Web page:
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Perspectives

Cyber risk is no longer a concern for only the Chief Technology Officer

From the Boston Business Journal series

Cyber risk is not just the responsibility of the Chief Technology Officer​. Who else should be concerned?

​Cyber risk is no longer a concern for only the chief technology officer

An employer’s perspective, as shared by William K. Bacic, New England managing partner, Deloitte LLP

It is no secret that cyber risk has become a leading enterprise-wide risk for today’s companies. However, cyber risk is not just the responsibility of the chief technology officer, or the chief information security officer. Today, many board members are becoming involved in making sure that their organizations is aware of the primary ways that a cyber incident could impact their businesses, and taking necessary precautions to manage those risks.

Many strategic undertakings can introduce new cyber risks. One of the key roles of the board is to ensure that an organization has the ability to ask the right questions and to identify when cyber risk issues need to be put on the table. In some organizations, it may be necessary to recruit new board members with the talent and experience to bring this dimension.

While the board will likely not get involved in the details of the cyber risk program, the board should play an active role in ensuring that the cyber risk program is aligned to a business risk profile; this profile reflects an understanding of likely attackers, objectives, and which assets are most at risk. By asking the right questions, the board can challenge management to help create a more tightly aligned program. Potential questions could be, “What executive should be leading cyber risk management?” or, “What are the greatest cyber threats to our organization?” Asking these questions may help board members understand what areas require more attention, and how they can avoid an incident from occurring.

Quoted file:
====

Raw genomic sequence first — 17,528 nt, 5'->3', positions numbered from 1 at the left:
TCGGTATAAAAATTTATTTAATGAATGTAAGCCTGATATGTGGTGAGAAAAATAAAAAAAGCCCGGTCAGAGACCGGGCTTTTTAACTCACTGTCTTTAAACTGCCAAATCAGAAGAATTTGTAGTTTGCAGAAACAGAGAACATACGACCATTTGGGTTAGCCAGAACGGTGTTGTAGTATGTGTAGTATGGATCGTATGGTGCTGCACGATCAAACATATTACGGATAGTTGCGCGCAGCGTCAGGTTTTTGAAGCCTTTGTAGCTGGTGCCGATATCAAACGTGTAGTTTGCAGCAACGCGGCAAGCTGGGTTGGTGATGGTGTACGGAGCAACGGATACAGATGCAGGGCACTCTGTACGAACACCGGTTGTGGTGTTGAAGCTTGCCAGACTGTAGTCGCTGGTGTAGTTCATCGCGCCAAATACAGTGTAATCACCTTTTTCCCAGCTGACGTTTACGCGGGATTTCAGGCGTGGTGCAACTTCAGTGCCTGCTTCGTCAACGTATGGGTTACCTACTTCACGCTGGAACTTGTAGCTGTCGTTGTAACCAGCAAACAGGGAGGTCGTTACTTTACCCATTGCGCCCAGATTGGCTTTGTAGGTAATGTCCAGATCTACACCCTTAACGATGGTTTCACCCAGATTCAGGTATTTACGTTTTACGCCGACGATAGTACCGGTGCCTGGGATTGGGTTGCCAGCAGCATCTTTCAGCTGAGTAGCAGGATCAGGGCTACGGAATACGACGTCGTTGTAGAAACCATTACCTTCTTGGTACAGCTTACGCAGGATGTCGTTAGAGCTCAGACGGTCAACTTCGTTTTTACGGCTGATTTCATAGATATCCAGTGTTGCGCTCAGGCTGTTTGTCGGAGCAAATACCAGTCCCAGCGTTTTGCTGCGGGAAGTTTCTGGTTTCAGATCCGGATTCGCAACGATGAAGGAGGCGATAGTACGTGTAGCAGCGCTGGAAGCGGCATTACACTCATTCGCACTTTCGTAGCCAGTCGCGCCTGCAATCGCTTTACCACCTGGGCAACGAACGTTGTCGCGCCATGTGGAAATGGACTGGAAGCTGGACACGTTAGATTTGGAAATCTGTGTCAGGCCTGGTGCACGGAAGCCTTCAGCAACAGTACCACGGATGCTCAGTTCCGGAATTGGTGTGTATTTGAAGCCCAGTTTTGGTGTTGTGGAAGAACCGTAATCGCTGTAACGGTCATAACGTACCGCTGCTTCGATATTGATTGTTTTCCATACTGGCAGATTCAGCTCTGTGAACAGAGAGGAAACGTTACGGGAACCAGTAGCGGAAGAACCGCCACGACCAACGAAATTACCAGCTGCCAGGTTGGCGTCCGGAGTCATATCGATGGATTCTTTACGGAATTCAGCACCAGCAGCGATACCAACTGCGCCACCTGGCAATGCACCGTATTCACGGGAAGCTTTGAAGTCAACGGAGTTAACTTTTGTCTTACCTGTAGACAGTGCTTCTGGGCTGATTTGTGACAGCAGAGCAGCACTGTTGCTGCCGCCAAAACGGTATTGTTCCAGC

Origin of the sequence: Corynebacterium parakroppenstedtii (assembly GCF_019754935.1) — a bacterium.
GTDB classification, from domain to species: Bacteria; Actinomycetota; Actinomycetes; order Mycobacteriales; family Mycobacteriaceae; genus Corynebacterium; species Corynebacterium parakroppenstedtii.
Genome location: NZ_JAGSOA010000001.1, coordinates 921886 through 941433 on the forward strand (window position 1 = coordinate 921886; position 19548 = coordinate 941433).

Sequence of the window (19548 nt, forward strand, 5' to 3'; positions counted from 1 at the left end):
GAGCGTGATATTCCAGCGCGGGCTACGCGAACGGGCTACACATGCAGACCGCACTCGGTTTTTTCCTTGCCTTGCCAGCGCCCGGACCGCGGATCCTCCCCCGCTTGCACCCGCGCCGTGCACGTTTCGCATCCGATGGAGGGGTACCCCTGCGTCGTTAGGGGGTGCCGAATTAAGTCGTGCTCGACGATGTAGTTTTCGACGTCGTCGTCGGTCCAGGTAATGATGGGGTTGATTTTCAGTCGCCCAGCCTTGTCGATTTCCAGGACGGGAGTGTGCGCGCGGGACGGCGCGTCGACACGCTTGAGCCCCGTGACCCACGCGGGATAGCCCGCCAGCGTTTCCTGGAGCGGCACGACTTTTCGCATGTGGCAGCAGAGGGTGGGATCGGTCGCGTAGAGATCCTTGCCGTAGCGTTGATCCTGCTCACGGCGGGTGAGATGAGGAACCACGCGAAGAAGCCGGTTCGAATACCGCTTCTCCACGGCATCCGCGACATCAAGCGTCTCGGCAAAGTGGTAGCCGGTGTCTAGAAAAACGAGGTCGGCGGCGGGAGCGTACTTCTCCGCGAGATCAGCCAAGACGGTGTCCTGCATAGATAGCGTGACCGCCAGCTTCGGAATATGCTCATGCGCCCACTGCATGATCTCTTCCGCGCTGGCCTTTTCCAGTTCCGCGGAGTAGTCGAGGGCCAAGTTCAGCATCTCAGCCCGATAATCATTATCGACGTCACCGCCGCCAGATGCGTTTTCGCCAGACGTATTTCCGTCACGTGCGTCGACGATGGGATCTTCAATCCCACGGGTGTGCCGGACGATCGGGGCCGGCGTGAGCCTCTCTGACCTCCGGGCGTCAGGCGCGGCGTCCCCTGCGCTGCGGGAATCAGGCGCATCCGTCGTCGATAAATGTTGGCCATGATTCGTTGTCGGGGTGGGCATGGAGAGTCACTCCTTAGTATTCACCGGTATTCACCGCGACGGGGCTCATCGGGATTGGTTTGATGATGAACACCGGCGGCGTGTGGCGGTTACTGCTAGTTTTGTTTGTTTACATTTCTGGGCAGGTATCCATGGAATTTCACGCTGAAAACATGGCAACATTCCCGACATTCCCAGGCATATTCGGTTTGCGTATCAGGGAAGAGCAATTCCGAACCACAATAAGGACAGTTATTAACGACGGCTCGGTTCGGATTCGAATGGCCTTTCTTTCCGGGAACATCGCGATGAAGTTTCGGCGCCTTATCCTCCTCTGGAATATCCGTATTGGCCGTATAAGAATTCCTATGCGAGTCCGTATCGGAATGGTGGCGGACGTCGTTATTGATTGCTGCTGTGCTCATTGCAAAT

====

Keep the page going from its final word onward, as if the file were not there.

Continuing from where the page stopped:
If they haven’t already done so, board members should also consider the following:

  • Is appropriate funding for the cyber risk program being allocated?
  • Is management able to produce reports and metrics that show the effectiveness of the cyber program?
  • Is the organization prepared to respond in the event of a major cyber crisis? Are roles well-defined, and has it been determined who will be the “voice” of the organization?

During a cyber risk crisis, a quick response is essential. While management is normally the first voice of the organization, board members should consider also weighing in.

Having a diverse set of opinions from the board, including a voice of someone experienced in cyber risk, allows for the presentation of a new set of opinions, perspectives and viewpoints on management’s plan and response tactics.

Practicing cyber war gaming can be an effective way of raising the board’s level of awareness and understanding.

The board’s role in cyber risk oversight is evolving, and I cannot emphasize enough the importance of having strong dialogue with management. Without this close communication between boards and management, your organization could be at risk.

Read more about sharpening the board’s role in cyber risk from my colleagues, Deb DeHaas and Ed Powers.

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